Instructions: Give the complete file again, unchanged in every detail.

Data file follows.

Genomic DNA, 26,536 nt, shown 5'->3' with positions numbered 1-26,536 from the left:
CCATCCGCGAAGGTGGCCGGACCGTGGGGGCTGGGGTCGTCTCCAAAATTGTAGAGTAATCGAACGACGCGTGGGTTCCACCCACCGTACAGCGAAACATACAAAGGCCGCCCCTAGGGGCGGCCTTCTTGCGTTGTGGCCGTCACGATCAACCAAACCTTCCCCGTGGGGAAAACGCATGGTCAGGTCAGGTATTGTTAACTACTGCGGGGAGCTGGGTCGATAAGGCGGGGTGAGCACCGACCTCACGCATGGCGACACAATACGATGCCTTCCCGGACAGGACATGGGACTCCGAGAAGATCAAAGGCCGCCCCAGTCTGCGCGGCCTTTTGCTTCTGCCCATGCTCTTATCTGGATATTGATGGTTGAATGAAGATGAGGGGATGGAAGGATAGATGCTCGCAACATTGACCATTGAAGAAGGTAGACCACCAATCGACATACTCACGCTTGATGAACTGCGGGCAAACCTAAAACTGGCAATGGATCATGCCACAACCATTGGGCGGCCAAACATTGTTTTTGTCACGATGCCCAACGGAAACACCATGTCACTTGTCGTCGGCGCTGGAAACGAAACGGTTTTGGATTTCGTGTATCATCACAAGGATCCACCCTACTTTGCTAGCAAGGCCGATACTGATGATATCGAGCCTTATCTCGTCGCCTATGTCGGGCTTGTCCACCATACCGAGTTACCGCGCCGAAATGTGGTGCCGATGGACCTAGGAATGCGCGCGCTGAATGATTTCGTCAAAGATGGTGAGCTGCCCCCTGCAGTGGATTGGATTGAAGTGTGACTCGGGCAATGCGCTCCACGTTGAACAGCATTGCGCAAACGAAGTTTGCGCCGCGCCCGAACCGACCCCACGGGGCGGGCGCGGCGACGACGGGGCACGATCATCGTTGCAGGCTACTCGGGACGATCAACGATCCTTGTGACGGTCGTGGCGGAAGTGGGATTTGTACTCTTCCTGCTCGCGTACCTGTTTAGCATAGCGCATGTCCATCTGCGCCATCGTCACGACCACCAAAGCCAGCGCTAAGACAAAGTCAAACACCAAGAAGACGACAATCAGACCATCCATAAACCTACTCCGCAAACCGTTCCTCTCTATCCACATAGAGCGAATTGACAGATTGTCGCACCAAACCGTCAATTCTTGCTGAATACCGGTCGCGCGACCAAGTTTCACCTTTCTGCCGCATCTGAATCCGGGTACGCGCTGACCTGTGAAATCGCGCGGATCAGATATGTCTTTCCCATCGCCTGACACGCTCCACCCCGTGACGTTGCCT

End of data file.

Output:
Genomic DNA, 26,536 nt, shown 5'->3' with positions numbered 1-26,536 from the left:
CCATCCGCGAAGGTGGCCGGACCGTGGGGGCTGGGGTCGTCTCCAAAATTGTAGAGTAATCGAACGACGCGTGGGTTCCACCCACCGTACAGCGAAACATACAAAGGCCGCCCCTAGGGGCGGCCTTCTTGCGTTGTGGCCGTCACGATCAACCAAACCTTCCCCGTGGGGAAAACGCATGGTCAGGTCAGGTATTGTTAACTACTGCGGGGAGCTGGGTCGATAAGGCGGGGTGAGCACCGACCTCACGCATGGCGACACAATACGATGCCTTCCCGGACAGGACATGGGACTCCGAGAAGATCAAAGGCCGCCCCAGTCTGCGCGGCCTTTTGCTTCTGCCCATGCTCTTATCTGGATATTGATGGTTGAATGAAGATGAGGGGATGGAAGGATAGATGCTCGCAACATTGACCATTGAAGAAGGTAGACCACCAATCGACATACTCACGCTTGATGAACTGCGGGCAAACCTAAAACTGGCAATGGATCATGCCACAACCATTGGGCGGCCAAACATTGTTTTTGTCACGATGCCCAACGGAAACACCATGTCACTTGTCGTCGGCGCTGGAAACGAAACGGTTTTGGATTTCGTGTATCATCACAAGGATCCACCCTACTTTGCTAGCAAGGCCGATACTGATGATATCGAGCCTTATCTCGTCGCCTATGTCGGGCTTGTCCACCATACCGAGTTACCGCGCCGAAATGTGGTGCCGATGGACCTAGGAATGCGCGCGCTGAATGATTTCGTCAAAGATGGTGAGCTGCCCCCTGCAGTGGATTGGATTGAAGTGTGACTCGGGCAATGCGCTCCACGTTGAACAGCATTGCGCAAACGAAGTTTGCGCCGCGCCCGAACCGACCCCACGGGGCGGGCGCGGCGACGACGGGGCACGATCATCGTTGCAGGCTACTCGGGACGATCAACGATCCTTGTGACGGTCGTGGCGGAAGTGGGATTTGTACTCTTCCTGCTCGCGTACCTGTTTAGCATAGCGCATGTCCATCTGCGCCATCGTCACGACCACCAAAGCCAGCGCTAAGACAAAGTCAAACACCAAGAAGACGACAATCAGACCATCCATAAACCTACTCCGCAAACCGTTCCTCTCTATCCACATAGAGCGAATTGACAGATTGTCGCACCAAACCGTCAATTCTTGCTGAATACCGGTCGCGCGACCAAGTTTCACCTTTCTGCCGCATCTGAATCCGGGTACGCGCTGACCTGTGAAATCGCGCGGATCAGATATGTCTTTCCCATCGCCTGACACGCTCCACCCCGTGACGTTGCCT